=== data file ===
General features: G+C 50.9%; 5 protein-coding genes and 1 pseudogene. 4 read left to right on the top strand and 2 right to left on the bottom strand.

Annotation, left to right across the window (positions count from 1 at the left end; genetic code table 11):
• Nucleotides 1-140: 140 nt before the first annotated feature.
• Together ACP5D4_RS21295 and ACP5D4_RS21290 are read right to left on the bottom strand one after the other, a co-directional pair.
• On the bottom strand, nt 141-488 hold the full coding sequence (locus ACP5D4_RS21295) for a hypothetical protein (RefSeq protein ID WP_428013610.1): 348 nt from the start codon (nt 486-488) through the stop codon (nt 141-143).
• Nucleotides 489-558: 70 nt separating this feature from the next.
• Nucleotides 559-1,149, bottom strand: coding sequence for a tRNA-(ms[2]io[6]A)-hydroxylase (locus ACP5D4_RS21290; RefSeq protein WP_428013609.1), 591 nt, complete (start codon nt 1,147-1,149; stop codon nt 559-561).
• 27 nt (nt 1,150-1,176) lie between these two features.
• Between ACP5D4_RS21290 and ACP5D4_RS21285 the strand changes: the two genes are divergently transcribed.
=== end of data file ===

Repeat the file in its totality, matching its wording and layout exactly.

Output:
General features: G+C 50.9%; 5 protein-coding genes and 1 pseudogene. 4 read left to right on the top strand and 2 right to left on the bottom strand.

Annotation, left to right across the window (positions count from 1 at the left end; genetic code table 11):
• Nucleotides 1-140: 140 nt before the first annotated feature.
• Together ACP5D4_RS21295 and ACP5D4_RS21290 are read right to left on the bottom strand one after the other, a co-directional pair.
• On the bottom strand, nt 141-488 hold the full coding sequence (locus ACP5D4_RS21295) for a hypothetical protein (RefSeq protein ID WP_428013610.1): 348 nt from the start codon (nt 486-488) through the stop codon (nt 141-143).
• Nucleotides 489-558: 70 nt separating this feature from the next.
• Nucleotides 559-1,149, bottom strand: coding sequence for a tRNA-(ms[2]io[6]A)-hydroxylase (locus ACP5D4_RS21290; RefSeq protein WP_428013609.1), 591 nt, complete (start codon nt 1,147-1,149; stop codon nt 559-561).
• 27 nt (nt 1,150-1,176) lie between these two features.
• Between ACP5D4_RS21290 and ACP5D4_RS21285 the strand changes: the two genes are divergently transcribed.